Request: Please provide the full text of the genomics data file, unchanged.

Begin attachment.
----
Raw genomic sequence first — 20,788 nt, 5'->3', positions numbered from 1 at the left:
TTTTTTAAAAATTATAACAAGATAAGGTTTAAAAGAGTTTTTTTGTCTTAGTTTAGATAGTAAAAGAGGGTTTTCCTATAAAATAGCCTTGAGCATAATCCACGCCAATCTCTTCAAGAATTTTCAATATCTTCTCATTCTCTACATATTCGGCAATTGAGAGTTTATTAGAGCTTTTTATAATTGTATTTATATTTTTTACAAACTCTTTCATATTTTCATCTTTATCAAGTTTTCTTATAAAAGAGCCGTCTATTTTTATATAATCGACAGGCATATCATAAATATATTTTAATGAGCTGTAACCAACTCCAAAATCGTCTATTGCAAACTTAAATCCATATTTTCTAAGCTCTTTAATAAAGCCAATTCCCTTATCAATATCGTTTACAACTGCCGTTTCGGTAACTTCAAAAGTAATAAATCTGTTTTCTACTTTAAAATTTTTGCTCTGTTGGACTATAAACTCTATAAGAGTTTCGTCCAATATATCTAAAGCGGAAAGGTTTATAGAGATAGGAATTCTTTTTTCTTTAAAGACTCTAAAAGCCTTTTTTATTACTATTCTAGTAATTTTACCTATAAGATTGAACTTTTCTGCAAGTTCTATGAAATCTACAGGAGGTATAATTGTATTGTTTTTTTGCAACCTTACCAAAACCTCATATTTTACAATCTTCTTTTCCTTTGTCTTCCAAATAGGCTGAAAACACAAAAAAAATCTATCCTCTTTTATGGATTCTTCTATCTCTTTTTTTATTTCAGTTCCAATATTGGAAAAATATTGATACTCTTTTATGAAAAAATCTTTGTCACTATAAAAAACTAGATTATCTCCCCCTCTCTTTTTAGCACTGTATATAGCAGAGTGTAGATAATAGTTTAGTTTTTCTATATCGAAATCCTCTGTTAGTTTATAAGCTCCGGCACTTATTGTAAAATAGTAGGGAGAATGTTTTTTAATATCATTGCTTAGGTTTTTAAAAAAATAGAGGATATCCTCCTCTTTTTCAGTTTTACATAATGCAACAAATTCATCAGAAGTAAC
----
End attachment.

Raw genomic sequence first — 20,788 nt, 5'->3', positions numbered from 1 at the left:
TTTTTTAAAAATTATAACAAGATAAGGTTTAAAAGAGTTTTTTTGTCTTAGTTTAGATAGTAAAAGAGGGTTTTCCTATAAAATAGCCTTGAGCATAATCCACGCCAATCTCTTCAAGAATTTTCAATATCTTCTCATTCTCTACATATTCGGCAATTGAGAGTTTATTAGAGCTTTTTATAATTGTATTTATATTTTTTACAAACTCTTTCATATTTTCATCTTTATCAAGTTTTCTTATAAAAGAGCCGTCTATTTTTATATAATCGACAGGCATATCATAAATATATTTTAATGAGCTGTAACCAACTCCAAAATCGTCTATTGCAAACTTAAATCCATATTTTCTAAGCTCTTTAATAAAGCCAATTCCCTTATCAATATCGTTTACAACTGCCGTTTCGGTAACTTCAAAAGTAATAAATCTGTTTTCTACTTTAAAATTTTTGCTCTGTTGGACTATAAACTCTATAAGAGTTTCGTCCAATATATCTAAAGCGGAAAGGTTTATAGAGATAGGAATTCTTTTTTCTTTAAAGACTCTAAAAGCCTTTTTTATTACTATTCTAGTAATTTTACCTATAAGATTGAACTTTTCTGCAAGTTCTATGAAATCTACAGGAGGTATAATTGTATTGTTTTTTTGCAACCTTACCAAAACCTCATATTTTACAATCTTCTTTTCCTTTGTCTTCCAAATAGGCTGAAAACACAAAAAAAATCTATCCTCTTTTATGGATTCTTCTATCTCTTTTTTTATTTCAGTTCCAATATTGGAAAAATATTGATACTCTTTTATGAAAAAATCTTTGTCACTATAAAAAACTAGATTATCTCCCCCTCTCTTTTTAGCACTGTATATAGCAGAGTGTAGATAATAGTTTAGTTTTTCTATATCGAAATCCTCTGTTAGTTTATAAGCTCCGGCACTTATTGTAAAATAGTAGGGAGAATGTTTTTTAATATCATTGCTTAGGTTTTTAAAAAAATAGAGGATATCCTCCTCTTTTTCAGTTTTACATAATGCAACAAATTCATCAGAAGTAAC